But then the idea of going to Amsterdam took root, and I dug deeper after that crazy idea. I interviewed upperclassmen who’d studied in Morocco, in Greece, in France. I stumbled upon the IES Abroad blogs. I read essays from writers who made me feel like I was there with them, who were saying loud and clear that they'd found the same magic I missed, who were scared and unsure but also passionate and connected to the world. Nine months later, here I almost am.
There have been no shortage of people who question my decision to go to Amsterdam. They subscribe completely to the “city of sin” stereotype and decide I’m indulging in a semester of skiving off. They ask probing questions about program costs and credit transfers and language barriers. The hardest questions come from my international tribe, who weathered with me the ever-growing challenges of being other in America, the mundane struggle of surviving nine thousand miles away from where we grew up. As rising juniors, we're finally so stable that we know how to submit American tax paperwork. Why would I give that up?
This is the only answer I can offer right now.
Not from responsibilities or reality or common sense. An evolution, not an escape. To, not from. Freedom—
to leave on a plane with a single suitcase, pared down to the essentials (Photographs. Beloved books. Tea, if you’re Sri Lankan)—
to be so far out of your bubble that you cannot operate on autopilot, cannot rely on the assumptions people have built about you, must, in fact, reinvent yourself, every minute, and find there’s room for improvement—
to see before you a city’s worth, a country’s worth, of culture and history and stories and places and darkness and flaws and creatives and progress and injustice and beauty and rebels and magic and most of all, people—to delve into and question and discover for the first time, which will not compare to any other time.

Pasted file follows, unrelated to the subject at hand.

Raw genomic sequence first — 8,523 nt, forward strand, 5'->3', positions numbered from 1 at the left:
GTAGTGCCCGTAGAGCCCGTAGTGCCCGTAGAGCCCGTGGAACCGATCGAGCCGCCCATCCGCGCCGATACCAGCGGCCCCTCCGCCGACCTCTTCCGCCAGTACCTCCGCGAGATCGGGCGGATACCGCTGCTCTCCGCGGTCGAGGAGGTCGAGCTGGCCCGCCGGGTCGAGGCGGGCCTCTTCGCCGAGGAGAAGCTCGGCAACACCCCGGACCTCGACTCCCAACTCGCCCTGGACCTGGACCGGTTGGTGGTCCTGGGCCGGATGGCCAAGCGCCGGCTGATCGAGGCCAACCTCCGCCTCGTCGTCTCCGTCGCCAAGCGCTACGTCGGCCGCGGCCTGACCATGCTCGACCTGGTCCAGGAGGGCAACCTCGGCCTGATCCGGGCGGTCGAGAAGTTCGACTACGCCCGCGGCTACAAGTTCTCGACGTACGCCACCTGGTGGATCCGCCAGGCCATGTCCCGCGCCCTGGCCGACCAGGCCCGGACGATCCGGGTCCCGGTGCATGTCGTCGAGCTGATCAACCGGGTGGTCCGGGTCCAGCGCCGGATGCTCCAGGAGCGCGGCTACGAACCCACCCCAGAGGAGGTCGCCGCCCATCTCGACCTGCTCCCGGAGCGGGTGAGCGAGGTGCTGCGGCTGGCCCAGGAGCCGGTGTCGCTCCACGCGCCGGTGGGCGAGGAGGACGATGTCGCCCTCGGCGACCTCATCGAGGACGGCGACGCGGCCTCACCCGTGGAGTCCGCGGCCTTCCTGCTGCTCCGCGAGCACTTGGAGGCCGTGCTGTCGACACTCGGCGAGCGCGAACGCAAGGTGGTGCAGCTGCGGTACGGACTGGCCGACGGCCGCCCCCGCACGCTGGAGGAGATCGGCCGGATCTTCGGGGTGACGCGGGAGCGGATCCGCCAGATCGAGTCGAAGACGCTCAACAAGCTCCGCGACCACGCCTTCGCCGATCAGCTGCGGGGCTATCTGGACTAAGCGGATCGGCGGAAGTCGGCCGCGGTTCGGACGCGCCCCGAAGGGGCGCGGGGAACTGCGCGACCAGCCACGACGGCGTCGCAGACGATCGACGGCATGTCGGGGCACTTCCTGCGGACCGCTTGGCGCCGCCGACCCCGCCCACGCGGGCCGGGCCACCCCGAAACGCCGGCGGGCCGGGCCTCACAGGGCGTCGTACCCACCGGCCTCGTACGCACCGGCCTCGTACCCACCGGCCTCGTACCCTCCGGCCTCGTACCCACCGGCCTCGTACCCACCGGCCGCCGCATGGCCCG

Therefore, to everyone reading this blog—whether you’re sitting at the boarding gate on the last layover before your destination or just fell down the rabbit hole of the study abroad catalogue—either you’ve come very far, or you’re planning to. I’m aware that far too many people have to fight all their lives for a little stability, but I also believe that stable shouldn’t become stagnant. Not taking risks, not asking questions, not leaving that bubble—those patterns can turn incredibly dangerous. More on that later. For now, as we set out towards discovery, remember that we're most human when we're evolving and adapting and empathizing and learning and creating with the communities around us. In 2019, this freedom is a privilege and a responsibility, and I believe it's worth the struggle of not falling off the tightrope between the two. Worth chasing the magic. Worth feeling the emotions. Even if your third-favourite sweater still doesn’t fit in your suitcase.
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<p>My name is Lalini Shanela Ranaraja. I grew up in Sri Lanka, a tropical island-nation blessed with perpetual summer, and yet I ended up going to college nine thousand miles away, in Rock Island, Illinois! I’m studying anthropology, journalism and creative writing because I couldn’t pick just one. In my spare time, I dabble in languages (I speak four), browse art supply stores, and people-watch. I require at least one long, rambling walk a day, even if there’s eight inches of snow on the ground.</p>